Preventive Medicine

appledayPreventive Medicine

BreastfeedingDiabetesExercise Hypertension Preventive Medicine

The power of preventive medicine is in detecting disease at an early stage when treatment is likely to be more successful. In addition, by periodically reviewing with your physician basics of healthy living we can work together to form lifelong habits that can help you live longer with a greater quality of life.

Doctors Womble, Outlaw, Capps and Ms. Sarno practice evidenced-based medicine.  This means that our recommendations are based on scientific evidence as to what testing or other treatments have proven benefit.

For both men and women the following are guidelines for routine components of health screening as proposed by the United States Preventive Services Task Force (USPSTF).

Diet and Exercise Guidelines

Taken from Agency for Healthcare Research and Quality Website
The following links are to evidence supported guidance on diet and exercise:


Have your body mass index (BMI) calculated to screen for obesity. (BMI is a measure of body fat based on height and weight.) You can also find your own BMI with the BMI calculator from the National Heart, Lung, and Blood Institute here. BMI calculator click here.

High Cholesterol

Have your cholesterol checked regularly starting at age 45 for women and 35 for men. If you are younger than this, talk to your doctor about whether to have your cholesterol checked if:

  • You have diabetes.
  • You have high blood pressure.
  • Heart disease runs in your family.
  • You smoke.

High Blood Pressure

Have your blood pressure checked at least every 2 years. High blood pressure is 140/90 or higher.

Colorectal Cancer

Have a test for colorectal cancer starting at age 50. Your doctor can help you decide which test is right for you. If you have a family history of colorectal cancer, you may need to be screened earlier.


Have a test for diabetes if you have high blood pressure or high cholesterol.


Your emotional health is as important as your physical health. If you have felt down, sad, or hopeless over the last 2 weeks or have felt little interest or pleasure in doing things, you may be depressed. Talk to your doctor about being screened for depression or complete the Depression Screening Form.


Have a test to screen for HIV infection if you:

  • Have had unprotected sex with multiple partners
  • Are a man who has had sex with men since 1975
  • Are a woman who is pregnant.
  • Have used or now use injection drugs.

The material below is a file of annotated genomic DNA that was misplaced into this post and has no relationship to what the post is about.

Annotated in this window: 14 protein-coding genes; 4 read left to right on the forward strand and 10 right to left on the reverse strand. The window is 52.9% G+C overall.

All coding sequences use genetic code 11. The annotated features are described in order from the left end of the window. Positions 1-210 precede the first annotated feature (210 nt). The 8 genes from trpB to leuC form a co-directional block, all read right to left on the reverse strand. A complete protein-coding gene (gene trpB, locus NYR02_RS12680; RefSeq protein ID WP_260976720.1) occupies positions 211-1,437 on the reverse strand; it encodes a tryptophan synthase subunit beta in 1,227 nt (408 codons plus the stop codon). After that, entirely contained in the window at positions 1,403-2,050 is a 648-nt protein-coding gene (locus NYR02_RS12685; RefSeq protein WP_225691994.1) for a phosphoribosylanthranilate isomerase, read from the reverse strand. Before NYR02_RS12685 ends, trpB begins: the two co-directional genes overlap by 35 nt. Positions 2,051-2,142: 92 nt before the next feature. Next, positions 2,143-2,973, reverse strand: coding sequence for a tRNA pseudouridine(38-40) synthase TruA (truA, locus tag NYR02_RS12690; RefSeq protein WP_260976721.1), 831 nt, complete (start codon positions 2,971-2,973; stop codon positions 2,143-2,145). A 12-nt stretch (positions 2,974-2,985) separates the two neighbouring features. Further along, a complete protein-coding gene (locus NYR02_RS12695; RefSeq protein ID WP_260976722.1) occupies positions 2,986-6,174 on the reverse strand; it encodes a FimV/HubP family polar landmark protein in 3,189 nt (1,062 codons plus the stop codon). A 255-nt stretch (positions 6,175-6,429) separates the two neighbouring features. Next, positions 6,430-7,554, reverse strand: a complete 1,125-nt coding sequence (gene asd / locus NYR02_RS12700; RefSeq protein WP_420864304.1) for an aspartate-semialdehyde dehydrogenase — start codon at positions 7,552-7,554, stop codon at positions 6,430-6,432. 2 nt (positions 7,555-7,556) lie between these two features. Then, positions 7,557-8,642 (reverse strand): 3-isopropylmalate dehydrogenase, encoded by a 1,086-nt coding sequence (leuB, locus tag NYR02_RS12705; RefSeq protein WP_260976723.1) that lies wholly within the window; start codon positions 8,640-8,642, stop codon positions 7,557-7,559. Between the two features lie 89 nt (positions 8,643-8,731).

• Exchange sex for money or drugs or have sex partners who do.
  • Have past or present sex partners who are HIV-infected, are bisexual, or use injection drugs.
  • Had a blood transfusion between 1978 and 1985.

Sexually Transmitted Infections

Talk to your doctor to see whether you should be tested for gonorrhea, syphilis, chlamydia, or other sexually transmitted infections.

In addition for men:

Abdominal Aortic Aneurysm – If you are between the ages of 65 and 75 and have ever smoked (100 or more cigarettes during your lifetime), you need to be screened once for abdominal aortic aneurysm, which is an abnormally large or swollen blood vessel in your abdomen.

In addition for women:

  • Breast Cancer: Have a mammogram every 1 to 2 years starting at age 40.
  • Cervical Cancer: Have a Pap smear every 1 to 3 years if you:
    • Have ever been sexually active.
    • Are between the ages of 21 and 65.
  • Osteoporosis (Thinning of the Bones): Have a bone density test beginning at age 65 to screen for osteoporosis. If you are between the ages of 60 and 64 and weigh 154 lbs. or less, talk to your doctor about being tested.
  • Chlamydia and Other Sexually Transmitted Infections: Have a test for chlamydia if you are 25 or younger and sexually active. If you are older, talk to your doctor about being tested.

Smoking Cessation

Smoking is the number one preventable cause of disease. Smoking cessation is associated with reduction in death from heart disease, and reduces the accelerated rate of decline in lung function seen with smoking regardless of the age at time of cessation. In addition, cessation is associated with improvements in risk for a variety of other disease states including diabetes, ulcer disease, and multiple different cancer types.

There are two types of aids which your physician can prescribe to help you in the process of quitting:

  1. nicotine replacement therapies (patches, gum, etc.)
  2. neurotransmitter active medications (chantix, zyban)

If you are interested in quitting cigarettes please discuss these options with your physician.

Adult Immunizations:

Routine tetanus immunization is recommended every 10 years. If your last tetanus immunization was a Td (tetanus and diphtheria) then you will need to update this with the now recommended Tdap vaccination which includes protection against pertussis (whooping cough). This is particularly important for those who are in contact with infants and small children who are most at risk from pertussis.

Pneumonia vaccination protects against the most common cause of pneumonia and is recommended at age 65 for all people. It is also recommended for other high risk patients, including those with chronic cardiovascular disease, chronic pulmonary disease (including asthma), or diabetes mellitus, at any age.

Shingles Vaccine. Shingles is a painful rash that develops more commonly in older adults. A Study of over 38,000 patients demonstrated that the shingles vaccine reduced the incidence of shingles by 50% (3% of placebo patients vs 1.5% of vaccinated patients) and also reduced the severity and duration of pain in those who did get shingles. Vaccine is recommended even in those who have had previous shingles infection.

Hepatitis A and B vaccination may also be reasonable vaccination depending on risk factors.

BreastfeedingDiabetesExercise Hypertension Preventive Medicine